Chemists at The Scripps Research Institute (TSRI) have found a way to apply a “foundational reaction” of organic chemistry to a stubborn class of chemicals, in a transformation that has been thought impossible for a century.
The classic SN2 reaction has enabled chemists to build and modify many pharmaceuticals as well as other useful organic molecules. While the reaction had been thought to exclude certain compounds, a paper in the September 12, 2013 issue of the journal Nature describes a new SN2-like reaction that overcomes this limitation. Stereoinversion of tertiary alcohols to tertiary-alkyl isonitriles and amines.
“We’ve widened the range of molecules that are responsive to this foundational technique; for example, we can now chemically synthesize a family of promising antimalarial and anticancer compounds that were previously off limits,” said TSRI Assistant Professor Ryan A. Shenvi, who was the senior author of the paper.
Flipping the Umbrella
The SN2 reaction can be used to detach part of a molecule called a functional group from a central carbon atom, while simultaneously, another functional group adds to the opposite side of the carbon atom. This structural flip can significantly change a compound’s chemical properties.
“It’s like turning an umbrella inside out,” Shenvi said. “The SN2 predictably inverts what we call the stereochemistry of the carbon atom.”
Traditionally, stereoinversion reactions, which were first described by Paul Walden in 1896, have not been applicable to compounds known as tertiary alcohols or their derivatives—a general problem identified by Christopher Ingold in the early 1900s. In these compounds, the carbon atom of interest is bonded to three other carbon atoms, which effectively shield it from the reaction.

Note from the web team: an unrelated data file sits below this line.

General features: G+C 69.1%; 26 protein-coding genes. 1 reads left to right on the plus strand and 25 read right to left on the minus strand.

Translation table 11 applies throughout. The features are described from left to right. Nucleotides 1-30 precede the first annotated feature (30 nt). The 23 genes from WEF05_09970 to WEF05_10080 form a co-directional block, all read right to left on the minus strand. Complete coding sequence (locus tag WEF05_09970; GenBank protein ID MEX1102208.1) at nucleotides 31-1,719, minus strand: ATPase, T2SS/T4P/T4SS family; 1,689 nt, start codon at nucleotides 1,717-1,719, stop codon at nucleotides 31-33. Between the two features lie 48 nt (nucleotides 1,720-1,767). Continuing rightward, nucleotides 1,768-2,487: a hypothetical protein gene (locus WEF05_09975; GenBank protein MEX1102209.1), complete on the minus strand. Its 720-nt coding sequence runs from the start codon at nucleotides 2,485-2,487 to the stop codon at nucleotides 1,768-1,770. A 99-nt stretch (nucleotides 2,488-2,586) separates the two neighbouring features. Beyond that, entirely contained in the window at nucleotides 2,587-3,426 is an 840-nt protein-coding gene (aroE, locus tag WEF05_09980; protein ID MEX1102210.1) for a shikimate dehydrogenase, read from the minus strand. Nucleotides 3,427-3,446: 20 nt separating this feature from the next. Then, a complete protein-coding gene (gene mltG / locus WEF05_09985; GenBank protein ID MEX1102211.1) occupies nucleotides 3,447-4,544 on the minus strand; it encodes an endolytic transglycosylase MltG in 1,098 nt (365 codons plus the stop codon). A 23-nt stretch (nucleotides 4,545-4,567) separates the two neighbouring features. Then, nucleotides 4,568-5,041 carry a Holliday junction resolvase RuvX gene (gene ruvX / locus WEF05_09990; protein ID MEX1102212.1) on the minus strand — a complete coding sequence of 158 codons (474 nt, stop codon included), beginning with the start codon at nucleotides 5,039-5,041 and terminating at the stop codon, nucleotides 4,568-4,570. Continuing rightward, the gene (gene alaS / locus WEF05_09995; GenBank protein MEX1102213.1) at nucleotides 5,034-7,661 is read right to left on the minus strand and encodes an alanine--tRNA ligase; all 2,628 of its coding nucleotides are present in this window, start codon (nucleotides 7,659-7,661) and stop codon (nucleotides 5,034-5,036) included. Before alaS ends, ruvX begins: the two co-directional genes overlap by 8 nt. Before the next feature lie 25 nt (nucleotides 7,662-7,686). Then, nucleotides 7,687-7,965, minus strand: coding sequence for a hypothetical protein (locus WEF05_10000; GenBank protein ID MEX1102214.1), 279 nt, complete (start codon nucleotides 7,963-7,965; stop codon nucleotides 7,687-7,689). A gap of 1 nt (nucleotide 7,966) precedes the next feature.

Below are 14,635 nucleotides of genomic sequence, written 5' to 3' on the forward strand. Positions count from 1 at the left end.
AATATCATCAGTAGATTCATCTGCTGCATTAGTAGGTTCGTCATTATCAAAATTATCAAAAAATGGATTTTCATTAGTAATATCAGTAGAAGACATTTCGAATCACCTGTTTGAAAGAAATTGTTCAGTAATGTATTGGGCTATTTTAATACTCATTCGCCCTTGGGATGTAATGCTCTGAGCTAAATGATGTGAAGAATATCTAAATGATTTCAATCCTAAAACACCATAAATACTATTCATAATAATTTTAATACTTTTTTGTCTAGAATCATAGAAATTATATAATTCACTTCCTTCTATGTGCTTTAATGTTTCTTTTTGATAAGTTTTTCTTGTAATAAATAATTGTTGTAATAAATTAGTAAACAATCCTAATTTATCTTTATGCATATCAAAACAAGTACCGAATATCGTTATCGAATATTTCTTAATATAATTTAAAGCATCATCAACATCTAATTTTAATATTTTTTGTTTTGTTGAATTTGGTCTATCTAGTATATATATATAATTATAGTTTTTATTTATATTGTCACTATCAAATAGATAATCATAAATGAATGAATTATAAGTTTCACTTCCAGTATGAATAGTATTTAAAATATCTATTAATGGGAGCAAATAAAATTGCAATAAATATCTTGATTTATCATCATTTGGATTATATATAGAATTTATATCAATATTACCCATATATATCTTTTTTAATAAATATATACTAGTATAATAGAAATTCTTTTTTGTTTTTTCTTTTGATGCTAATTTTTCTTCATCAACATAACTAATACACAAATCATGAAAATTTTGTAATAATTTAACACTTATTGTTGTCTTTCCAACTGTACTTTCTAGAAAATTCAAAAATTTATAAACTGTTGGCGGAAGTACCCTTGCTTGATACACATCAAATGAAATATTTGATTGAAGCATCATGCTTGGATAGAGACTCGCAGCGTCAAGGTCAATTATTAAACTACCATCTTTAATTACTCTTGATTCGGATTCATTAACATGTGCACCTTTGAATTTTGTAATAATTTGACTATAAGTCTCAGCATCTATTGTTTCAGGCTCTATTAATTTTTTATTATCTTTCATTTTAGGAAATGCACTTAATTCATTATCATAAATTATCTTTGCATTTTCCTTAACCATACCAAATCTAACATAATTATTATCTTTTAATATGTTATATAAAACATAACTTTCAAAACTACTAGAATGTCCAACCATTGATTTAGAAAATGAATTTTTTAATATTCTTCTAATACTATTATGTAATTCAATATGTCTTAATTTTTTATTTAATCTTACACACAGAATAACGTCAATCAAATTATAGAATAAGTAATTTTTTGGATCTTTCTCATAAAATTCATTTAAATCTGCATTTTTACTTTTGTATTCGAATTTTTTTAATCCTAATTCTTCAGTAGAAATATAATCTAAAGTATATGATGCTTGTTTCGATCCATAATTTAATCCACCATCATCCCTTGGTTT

To get around this longstanding limitation, Shenvi and his research associate Sergey V. Pronin developed a method that employs a special acid catalyst plus an unusual nitrogen-containing molecule, a derivative of cyanide. The acid helps detach a fluorous functional group from one side of the central carbon atom, and then the nitrogen forms a new bond on the other side, thus completing the stereoinversion.
“The basic idea is that you can take a tertiary alcohol with one stereochemical configuration and install nitrogen functionality, leaving it with the opposite stereochemical configuration,” said Pronin.
To demonstrate the new technique, Pronin and graduate student Chris Reiher used it to build or modify a number of compounds in a relatively short sequence of reaction steps, starting with cheaply available tertiary alcohols. “In one example, we took a derivative of vitamin E, tocopherol, and in a few steps turned it into something we call an aza-tocopherol, in which the oxygen atom is replaced with nitrogen—a compound that otherwise would have been very difficult to access,” Pronin said.
The chemists also showed how the new reaction can simplify the preparation of a set of compounds known as marine isocyanoterpenes, which are produced naturally by sea sponges and other oceanic animals. Some of these compounds have been found to have anticancer, antimalarial, antifungal and other potentially useful properties, but they have been very hard to prepare using synthetic chemistry. With the new technique, the researchers were able to prepare several scarce marine isocyanoterpenes starting from abundant and renewable terrestrial terpenes, and using far fewer steps than had ever been reported before.
On its own, the new method fills a significant gap in the toolkit of organic chemists. But Shenvi hopes soon to extend it further to enable SN2-like substitutions of tertiary alcohols with other reaction partners: “We think that this reaction will teach us how to achieve stereoinversions of tertiary carbons to form carbon-oxygen, carbon-sulfur and even carbon-carbon bonds,” he said.
This year would have been Paul Walden’s 150th birthday.